I could not and would not be Catholic if our faith denied the truth of the Shema:שְׁמַע יִשְׂרָאֵל יהוה אֱלֹהֵינוּ יהוה אֶחָד - Sh'ma Yisra'el Adonai Eloheinu Adonai Eḥad - Hear O Israel! The Lord is our God, the Lord is One! (Deut 6:4ff, see footnote in NABRE.) This Law demands the worship of a single God, or the practice of monotheism. If I worshipped in any different form I would be breaking the Mosaic Law, not fulfilling it. While Christians aren't obligated to follow the Law in the old manner, they must fulfill its demands in Christ. (Matthew 5:17-19) The Shema is one of the two fundamentals of the Mosaic Law, a fundamental demand that teaches monotheism. Break it and you cannot be saved.--See Mark 12:28-34.

We do not worship three gods. We worship only one. The only difference is that our one, singular God exists in a manner that far exceeds human experience. Our one God is not a single entity like a human. Our God's life is so exalted that the One God exists as a Community.

Unfortunately from our vantage point, this Trinitatiran formula cannot be reconciled with our limitations. Due to the inability of our minds and the three dimensions of our temporal existence, God in Three Persons can neither be fully explained nor demonstrated. To comprehend the single God as a Trinity in the fullest sense requires leaving the confines of time and space for the Beatific Vision that is God. Like the fact the God has no beginning, this is one of those facets of God that have no empirical line of evidence except for faith.--Hebrews 11:1.

So if a Catholic worships God as One, he is also worshipping God as a Trinity. If another Catholic worships God as Trinity he worships only one God. Rahner was explaining that a Christian's Trinitarian worship was a monotheistic one, not one that rejected monotheism because it adopted Trinitarianism. Christian monotheism is always and only fully Trinitarian.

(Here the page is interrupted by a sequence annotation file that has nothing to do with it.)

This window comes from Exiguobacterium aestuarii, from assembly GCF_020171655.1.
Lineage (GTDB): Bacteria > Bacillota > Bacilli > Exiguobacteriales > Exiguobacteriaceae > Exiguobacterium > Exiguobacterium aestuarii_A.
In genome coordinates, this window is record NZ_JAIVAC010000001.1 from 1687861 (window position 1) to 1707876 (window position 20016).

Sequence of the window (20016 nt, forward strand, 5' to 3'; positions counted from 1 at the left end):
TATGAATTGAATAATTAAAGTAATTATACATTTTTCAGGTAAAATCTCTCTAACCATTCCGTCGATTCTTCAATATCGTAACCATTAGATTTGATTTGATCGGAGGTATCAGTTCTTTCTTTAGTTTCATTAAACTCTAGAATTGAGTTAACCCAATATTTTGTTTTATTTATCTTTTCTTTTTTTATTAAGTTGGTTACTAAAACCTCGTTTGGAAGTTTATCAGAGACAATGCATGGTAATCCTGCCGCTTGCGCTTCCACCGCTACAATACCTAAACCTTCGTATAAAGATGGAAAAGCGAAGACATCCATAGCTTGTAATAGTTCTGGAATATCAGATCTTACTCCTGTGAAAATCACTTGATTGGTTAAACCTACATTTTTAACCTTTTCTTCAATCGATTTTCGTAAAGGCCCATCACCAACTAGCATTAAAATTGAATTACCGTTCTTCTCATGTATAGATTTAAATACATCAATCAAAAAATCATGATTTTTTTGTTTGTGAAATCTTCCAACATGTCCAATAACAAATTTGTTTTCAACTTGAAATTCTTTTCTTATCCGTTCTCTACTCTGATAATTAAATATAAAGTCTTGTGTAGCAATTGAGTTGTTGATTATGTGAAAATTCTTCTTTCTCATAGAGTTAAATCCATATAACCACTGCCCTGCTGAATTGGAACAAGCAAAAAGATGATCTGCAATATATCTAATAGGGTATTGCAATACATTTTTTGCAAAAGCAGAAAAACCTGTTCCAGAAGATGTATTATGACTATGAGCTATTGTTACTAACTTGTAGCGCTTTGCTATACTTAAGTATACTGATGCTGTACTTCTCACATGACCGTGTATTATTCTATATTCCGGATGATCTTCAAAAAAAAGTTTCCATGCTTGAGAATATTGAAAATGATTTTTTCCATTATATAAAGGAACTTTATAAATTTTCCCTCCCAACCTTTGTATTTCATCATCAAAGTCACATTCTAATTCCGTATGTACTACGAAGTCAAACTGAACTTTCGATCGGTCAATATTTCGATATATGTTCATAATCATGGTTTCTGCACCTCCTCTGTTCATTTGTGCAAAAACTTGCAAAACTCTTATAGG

rolf said...

What Carl said! :-)

Laurence Foley said...

Although I am an RSV follower, I was blown away with the (new for me) messenger translation. Tim, you asked if there was a place for this type of translation. I must say: yes with a degree of enthusiasm! It would be a great experience if our congregations would occasionally hear this type of reading in place of the bland - and in my opinion - uninspiring translation that we get dripped to us every Sunday. What a splash of cold water!; what a wake up that would make to our somulent people!

Tom said...

I do wonder, in all practicality, how my faith life would differ if Trintarianism was taken away. I mostly pray to Jesus and Mary, alas, and give way too little thought or prayer to the Father and the Spirit.

TS said...

I like "The Message" this week, although "There are things to do and places to go!" does sound awfully Seussian.

Russ said...

Thanks to you, Tim, for the quote and thanks to Karl and Carl for their comments on the Trinity. Good stuff.